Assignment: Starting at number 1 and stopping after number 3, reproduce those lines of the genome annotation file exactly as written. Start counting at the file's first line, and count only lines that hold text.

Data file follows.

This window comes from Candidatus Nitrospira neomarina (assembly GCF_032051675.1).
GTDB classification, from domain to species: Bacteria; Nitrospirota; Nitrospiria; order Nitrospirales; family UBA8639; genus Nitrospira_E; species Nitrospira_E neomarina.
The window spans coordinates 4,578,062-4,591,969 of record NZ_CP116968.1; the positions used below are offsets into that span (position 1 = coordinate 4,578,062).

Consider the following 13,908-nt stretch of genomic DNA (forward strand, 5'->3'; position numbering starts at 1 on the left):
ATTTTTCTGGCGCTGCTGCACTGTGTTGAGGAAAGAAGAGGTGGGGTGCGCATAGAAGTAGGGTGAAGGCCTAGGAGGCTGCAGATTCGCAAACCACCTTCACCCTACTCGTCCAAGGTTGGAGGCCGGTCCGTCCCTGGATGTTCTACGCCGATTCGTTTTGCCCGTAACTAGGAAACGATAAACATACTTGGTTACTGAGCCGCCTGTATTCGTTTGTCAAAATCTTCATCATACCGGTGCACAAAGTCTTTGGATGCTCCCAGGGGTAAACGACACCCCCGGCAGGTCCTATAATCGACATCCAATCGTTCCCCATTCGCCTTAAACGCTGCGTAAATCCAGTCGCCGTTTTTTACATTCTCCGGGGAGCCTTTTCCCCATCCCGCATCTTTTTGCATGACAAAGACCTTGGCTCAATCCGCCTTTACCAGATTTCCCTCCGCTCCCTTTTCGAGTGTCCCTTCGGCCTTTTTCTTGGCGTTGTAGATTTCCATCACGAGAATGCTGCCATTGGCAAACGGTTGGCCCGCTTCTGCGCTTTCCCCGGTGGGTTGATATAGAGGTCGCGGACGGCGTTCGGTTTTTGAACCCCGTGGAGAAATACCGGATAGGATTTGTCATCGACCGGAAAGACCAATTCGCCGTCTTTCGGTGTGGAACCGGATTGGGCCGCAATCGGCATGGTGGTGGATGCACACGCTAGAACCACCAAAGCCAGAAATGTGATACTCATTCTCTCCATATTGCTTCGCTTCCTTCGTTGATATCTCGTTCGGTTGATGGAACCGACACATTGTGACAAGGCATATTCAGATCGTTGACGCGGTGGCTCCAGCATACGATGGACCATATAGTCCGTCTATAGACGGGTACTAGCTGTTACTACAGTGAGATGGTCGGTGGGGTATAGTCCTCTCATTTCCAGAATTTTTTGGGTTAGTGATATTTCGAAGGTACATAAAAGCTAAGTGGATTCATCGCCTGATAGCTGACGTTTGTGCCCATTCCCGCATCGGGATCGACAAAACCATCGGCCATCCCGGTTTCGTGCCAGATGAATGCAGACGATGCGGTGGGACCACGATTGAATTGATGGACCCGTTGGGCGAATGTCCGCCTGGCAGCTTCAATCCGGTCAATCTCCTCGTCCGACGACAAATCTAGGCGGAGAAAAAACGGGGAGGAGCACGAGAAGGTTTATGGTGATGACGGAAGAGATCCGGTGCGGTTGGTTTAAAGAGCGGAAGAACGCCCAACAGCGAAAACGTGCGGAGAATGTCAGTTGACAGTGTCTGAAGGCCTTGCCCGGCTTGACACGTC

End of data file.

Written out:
This window comes from Candidatus Nitrospira neomarina (assembly GCF_032051675.1).
GTDB classification, from domain to species: Bacteria; Nitrospirota; Nitrospiria; order Nitrospirales; family UBA8639; genus Nitrospira_E; species Nitrospira_E neomarina.
The window spans coordinates 4,578,062-4,591,969 of record NZ_CP116968.1; the positions used below are offsets into that span (position 1 = coordinate 4,578,062).